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Religious Affections

Jonathan Edwards 1703-1758

Jonathan EdwardsJonathan Edwards is best known for his fiery sermon “Sinners in the Hands of an Angry God.” In 1734, God used this sermon to spark a revival that swept across early colonial America. The revival made such an impact on early America that historians have labeled it the “Great Awakening.” However, Jonathan Edwards’ burden did not stop with him. He was the father of eleven children, all of which followed after his vision and burden. Without a doubt, his home was on fire for the Lord.

He was a devoted father, and it is not surprising to note that he was scrupulous about family devotions. It was said that he regularly took one of the children along with him when he had to travel out of town so that he could spend intimate time with each of them. His relationship with his wife was also inspiring. God blessed Jonathan with an adoring wife, and it is said that they deeply enjoyed their time together. Jonathan frequently wrote of her spiritual excellence and her “sweetness of temper.” His last words written to her from his deathbed give us a glimpse of the love that was shared between them,

“Give my kindest love to my dear wife, and tell her that the uncommon union, which has so long subsisted between us, has been of such a nature as I trust is spiritual, and therefore will continue forever.”

Edwards lived and preached in New England in the colonial years before the American Revolution. The American colony in which he lived had been settled a hundred years earlier by its Puritan founders. In the beginning, the Puritans considered themselves a “religious remnant.” They left their homelands risking disease and ruin for the sake of Christ. But only a hundred years later, their once persecuted church had become the established one. Their land was now “safe.” Their strong work ethic naturally led to prosperity, and eventually they started an insidious downward slide toward lukewarmness, until they were soon ensnared by the cares of the world. To make matters worse, the “Age of Reason” was just dawning, and the average educated Christian began to view God’s wrath and judgment as primitive concepts. They eventually fell prey to the deception of humanism, embracing the idea that all men are basically good. It was a day in which feelings, emotions, and enthusiasm were suppressed and generally viewed as immature, trite, and unlearned among the new “refined” Puritans. Thus, the stage was set by God, onto which Jonathan Edwards would emerge to wake up the church and call her to repentance and faith in a living, personal, and loving Savior.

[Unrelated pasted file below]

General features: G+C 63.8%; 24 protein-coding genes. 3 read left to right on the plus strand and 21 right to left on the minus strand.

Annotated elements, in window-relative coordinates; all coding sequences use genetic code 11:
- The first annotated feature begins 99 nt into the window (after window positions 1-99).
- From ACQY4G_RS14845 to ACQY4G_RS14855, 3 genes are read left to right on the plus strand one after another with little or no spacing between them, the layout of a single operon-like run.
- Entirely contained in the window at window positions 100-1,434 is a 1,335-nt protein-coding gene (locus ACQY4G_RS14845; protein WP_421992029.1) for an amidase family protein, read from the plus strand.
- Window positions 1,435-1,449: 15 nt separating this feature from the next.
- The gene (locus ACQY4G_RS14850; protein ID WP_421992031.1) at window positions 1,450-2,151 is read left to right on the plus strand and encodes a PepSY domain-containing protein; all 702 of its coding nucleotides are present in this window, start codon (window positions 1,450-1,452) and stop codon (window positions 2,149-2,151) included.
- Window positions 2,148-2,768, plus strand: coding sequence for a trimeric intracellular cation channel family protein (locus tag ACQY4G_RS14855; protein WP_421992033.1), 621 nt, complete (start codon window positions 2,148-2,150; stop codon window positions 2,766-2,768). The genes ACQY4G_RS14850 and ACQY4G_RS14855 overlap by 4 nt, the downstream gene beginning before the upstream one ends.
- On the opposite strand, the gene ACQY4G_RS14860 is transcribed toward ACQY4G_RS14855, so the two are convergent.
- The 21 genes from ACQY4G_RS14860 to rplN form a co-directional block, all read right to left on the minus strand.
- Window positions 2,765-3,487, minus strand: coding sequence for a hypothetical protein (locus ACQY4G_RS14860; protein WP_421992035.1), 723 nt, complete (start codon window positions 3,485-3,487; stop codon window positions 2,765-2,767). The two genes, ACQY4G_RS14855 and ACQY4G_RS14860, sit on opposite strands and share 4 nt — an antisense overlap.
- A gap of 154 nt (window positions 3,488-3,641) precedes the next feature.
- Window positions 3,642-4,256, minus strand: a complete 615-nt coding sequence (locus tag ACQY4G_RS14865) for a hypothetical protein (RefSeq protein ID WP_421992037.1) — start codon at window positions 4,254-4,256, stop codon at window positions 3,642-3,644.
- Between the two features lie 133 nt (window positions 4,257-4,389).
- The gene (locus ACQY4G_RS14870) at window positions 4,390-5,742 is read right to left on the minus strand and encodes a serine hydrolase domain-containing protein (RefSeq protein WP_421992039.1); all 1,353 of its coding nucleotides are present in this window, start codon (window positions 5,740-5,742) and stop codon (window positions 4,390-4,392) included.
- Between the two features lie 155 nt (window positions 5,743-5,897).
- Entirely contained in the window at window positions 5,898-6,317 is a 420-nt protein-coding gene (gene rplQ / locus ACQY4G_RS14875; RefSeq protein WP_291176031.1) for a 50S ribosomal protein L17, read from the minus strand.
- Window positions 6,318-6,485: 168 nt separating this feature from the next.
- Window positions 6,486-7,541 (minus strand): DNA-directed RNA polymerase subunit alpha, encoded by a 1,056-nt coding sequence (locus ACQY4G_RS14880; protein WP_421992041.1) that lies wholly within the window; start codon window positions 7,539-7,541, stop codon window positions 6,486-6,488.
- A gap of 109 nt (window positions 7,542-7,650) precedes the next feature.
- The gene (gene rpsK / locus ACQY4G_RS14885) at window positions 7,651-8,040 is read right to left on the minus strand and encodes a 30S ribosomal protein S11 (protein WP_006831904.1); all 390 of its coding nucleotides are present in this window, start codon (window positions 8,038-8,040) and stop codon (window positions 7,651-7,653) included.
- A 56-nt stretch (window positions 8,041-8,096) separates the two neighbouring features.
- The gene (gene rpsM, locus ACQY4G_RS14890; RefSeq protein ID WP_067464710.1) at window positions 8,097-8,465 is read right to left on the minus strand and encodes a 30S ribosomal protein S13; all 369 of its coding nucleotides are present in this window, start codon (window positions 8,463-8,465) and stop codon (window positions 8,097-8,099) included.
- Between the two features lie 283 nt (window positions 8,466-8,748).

Of all of Edwards’ works, I believe Religious Affections best encapsulates the spirit of the Great Awakening movement. Edwards’ central theme throughout the book was this: a true conversion to Christ will be followed by a fervent, heart-felt passion for God. Extending beyond denominational lines, this book has inspired many. A.W. Tozer speaks of it as having surprising challenges to our ideals of devotion. John Wesley even had the book reprinted in England to be circulated among the early Methodists. The clarity and persuasiveness of the book make it easy reading, but most importantly, I think most readers will agree that the book still bears an anointing upon its pages. If taken seriously, I believe it could spawn another “Great Awakening” in our day.

Speaking of our spiritually inspired emotions and feelings he said:

The kind of faith which God requires, and will accept, does not consist in weak, dull, and lifeless wishes, raising us but a little above a state of indifference. God, in His Word, greatly insists that if we be earnest, we will be “fervent in spirit,” and our hearts will be vigorously involved in our faith, “Be ye fervent in spirit, serving the Lord” (Rom 12:11). . . .If we are not serious about our faith, and our wills and desires are not strongly determined, we are nothing. The things of faith are so great, that there can be no place in our hearts unless it is lively and powerful. In nothing is vigor in the actings of our inclinations so requisite, as it is with faith; and in nothing is lukewarmness so odious. True faith is always powerful, and its power is first demonstrated within the heart, the site of its source.